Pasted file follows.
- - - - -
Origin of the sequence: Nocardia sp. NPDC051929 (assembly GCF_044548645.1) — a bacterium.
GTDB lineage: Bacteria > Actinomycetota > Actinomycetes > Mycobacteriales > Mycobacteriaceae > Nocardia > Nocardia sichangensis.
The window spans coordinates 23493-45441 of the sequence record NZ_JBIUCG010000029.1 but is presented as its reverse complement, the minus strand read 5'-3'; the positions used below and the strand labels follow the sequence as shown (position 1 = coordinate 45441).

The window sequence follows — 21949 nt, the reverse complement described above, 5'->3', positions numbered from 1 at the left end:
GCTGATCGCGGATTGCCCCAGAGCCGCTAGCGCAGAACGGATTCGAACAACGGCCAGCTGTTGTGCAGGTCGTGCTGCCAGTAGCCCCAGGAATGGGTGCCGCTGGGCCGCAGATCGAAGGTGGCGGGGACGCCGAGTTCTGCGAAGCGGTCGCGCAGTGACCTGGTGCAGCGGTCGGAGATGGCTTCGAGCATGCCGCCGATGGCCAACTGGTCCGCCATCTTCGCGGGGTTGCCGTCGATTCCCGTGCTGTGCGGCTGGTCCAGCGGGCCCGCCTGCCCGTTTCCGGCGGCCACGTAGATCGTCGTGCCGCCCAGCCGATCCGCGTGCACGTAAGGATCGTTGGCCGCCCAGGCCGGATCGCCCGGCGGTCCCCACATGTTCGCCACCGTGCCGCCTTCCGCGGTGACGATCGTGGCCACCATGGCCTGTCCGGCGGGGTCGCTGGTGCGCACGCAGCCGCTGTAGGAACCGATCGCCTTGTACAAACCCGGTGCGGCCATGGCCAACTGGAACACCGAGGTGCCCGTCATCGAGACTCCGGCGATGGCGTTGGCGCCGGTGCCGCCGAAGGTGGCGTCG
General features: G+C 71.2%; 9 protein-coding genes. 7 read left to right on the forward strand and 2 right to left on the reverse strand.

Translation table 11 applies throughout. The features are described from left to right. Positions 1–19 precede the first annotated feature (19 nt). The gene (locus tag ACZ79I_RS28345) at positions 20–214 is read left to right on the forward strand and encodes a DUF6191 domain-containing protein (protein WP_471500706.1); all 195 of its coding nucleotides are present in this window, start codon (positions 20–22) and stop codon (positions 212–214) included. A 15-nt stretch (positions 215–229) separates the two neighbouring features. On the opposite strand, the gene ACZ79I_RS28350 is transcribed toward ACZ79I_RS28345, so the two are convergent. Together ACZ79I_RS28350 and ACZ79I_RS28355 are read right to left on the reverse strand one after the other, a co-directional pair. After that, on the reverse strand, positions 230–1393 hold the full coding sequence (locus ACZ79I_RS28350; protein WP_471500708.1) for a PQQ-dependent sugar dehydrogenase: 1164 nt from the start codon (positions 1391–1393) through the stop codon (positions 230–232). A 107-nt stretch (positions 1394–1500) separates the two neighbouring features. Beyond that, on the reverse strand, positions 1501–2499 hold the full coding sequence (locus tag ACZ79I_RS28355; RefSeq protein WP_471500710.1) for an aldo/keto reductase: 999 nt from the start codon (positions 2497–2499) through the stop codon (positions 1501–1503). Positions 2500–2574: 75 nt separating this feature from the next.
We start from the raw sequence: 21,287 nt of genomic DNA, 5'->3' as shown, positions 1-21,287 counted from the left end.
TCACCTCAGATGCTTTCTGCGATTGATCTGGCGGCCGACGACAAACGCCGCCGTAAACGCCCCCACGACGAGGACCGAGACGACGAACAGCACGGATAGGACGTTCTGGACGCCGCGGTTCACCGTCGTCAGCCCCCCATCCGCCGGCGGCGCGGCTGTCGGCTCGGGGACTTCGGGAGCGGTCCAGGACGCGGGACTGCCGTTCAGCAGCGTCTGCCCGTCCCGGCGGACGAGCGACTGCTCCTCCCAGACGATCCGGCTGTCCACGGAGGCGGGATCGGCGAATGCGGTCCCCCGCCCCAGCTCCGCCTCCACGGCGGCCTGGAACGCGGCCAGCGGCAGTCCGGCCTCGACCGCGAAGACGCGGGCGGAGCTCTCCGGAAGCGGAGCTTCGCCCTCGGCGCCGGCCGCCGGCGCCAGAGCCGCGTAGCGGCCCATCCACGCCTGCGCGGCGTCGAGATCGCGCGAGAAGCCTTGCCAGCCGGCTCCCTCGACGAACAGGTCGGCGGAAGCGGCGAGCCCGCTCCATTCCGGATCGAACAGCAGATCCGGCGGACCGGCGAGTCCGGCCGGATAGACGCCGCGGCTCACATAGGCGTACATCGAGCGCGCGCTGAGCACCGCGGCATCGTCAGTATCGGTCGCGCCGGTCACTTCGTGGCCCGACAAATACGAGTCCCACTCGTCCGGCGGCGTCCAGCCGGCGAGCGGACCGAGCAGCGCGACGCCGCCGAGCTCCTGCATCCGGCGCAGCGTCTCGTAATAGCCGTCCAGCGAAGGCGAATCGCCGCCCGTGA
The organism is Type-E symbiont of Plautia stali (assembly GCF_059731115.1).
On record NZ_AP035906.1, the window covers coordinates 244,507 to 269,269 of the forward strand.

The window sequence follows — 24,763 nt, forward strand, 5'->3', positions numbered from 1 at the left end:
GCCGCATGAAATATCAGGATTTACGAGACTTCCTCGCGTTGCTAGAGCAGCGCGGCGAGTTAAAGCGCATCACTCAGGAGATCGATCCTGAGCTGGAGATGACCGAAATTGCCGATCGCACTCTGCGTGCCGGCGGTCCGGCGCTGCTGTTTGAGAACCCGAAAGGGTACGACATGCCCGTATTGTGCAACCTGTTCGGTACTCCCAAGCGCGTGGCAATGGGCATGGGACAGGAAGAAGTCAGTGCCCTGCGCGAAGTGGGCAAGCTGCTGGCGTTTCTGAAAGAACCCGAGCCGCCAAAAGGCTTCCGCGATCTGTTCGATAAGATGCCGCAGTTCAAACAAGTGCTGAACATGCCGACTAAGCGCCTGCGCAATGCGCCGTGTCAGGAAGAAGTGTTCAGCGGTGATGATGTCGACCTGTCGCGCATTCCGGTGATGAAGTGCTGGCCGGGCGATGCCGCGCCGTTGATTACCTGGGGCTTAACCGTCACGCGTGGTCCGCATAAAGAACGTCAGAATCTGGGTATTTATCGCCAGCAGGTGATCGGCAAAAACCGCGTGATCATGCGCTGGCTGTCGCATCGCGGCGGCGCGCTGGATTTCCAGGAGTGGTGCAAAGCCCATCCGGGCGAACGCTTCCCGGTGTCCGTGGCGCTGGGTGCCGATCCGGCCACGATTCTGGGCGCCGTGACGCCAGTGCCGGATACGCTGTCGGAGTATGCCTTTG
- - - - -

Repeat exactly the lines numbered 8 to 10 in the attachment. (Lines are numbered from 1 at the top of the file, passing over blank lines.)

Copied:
We start from the raw sequence: 21,287 nt of genomic DNA, 5'->3' as shown, positions 1-21,287 counted from the left end.
TCACCTCAGATGCTTTCTGCGATTGATCTGGCGGCCGACGACAAACGCCGCCGTAAACGCCCCCACGACGAGGACCGAGACGACGAACAGCACGGATAGGACGTTCTGGACGCCGCGGTTCACCGTCGTCAGCCCCCCATCCGCCGGCGGCGCGGCTGTCGGCTCGGGGACTTCGGGAGCGGTCCAGGACGCGGGACTGCCGTTCAGCAGCGTCTGCCCGTCCCGGCGGACGAGCGACTGCTCCTCCCAGACGATCCGGCTGTCCACGGAGGCGGGATCGGCGAATGCGGTCCCCCGCCCCAGCTCCGCCTCCACGGCGGCCTGGAACGCGGCCAGCGGCAGTCCGGCCTCGACCGCGAAGACGCGGGCGGAGCTCTCCGGAAGCGGAGCTTCGCCCTCGGCGCCGGCCGCCGGCGCCAGAGCCGCGTAGCGGCCCATCCACGCCTGCGCGGCGTCGAGATCGCGCGAGAAGCCTTGCCAGCCGGCTCCCTCGACGAACAGGTCGGCGGAAGCGGCGAGCCCGCTCCATTCCGGATCGAACAGCAGATCCGGCGGACCGGCGAGTCCGGCCGGATAGACGCCGCGGCTCACATAGGCGTACATCGAGCGCGCGCTGAGCACCGCGGCATCGTCAGTATCGGTCGCGCCGGTCACTTCGTGGCCCGACAAATACGAGTCCCACTCGTCCGGCGGCGTCCAGCCGGCGAGCGGACCGAGCAGCGCGACGCCGCCGAGCTCCTGCATCCGGCGCAGCGTCTCGTAATAGCCGTCCAGCGAAGGCGAATCGCCGCCCGTGA
The organism is Type-E symbiont of Plautia stali (assembly GCF_059731115.1).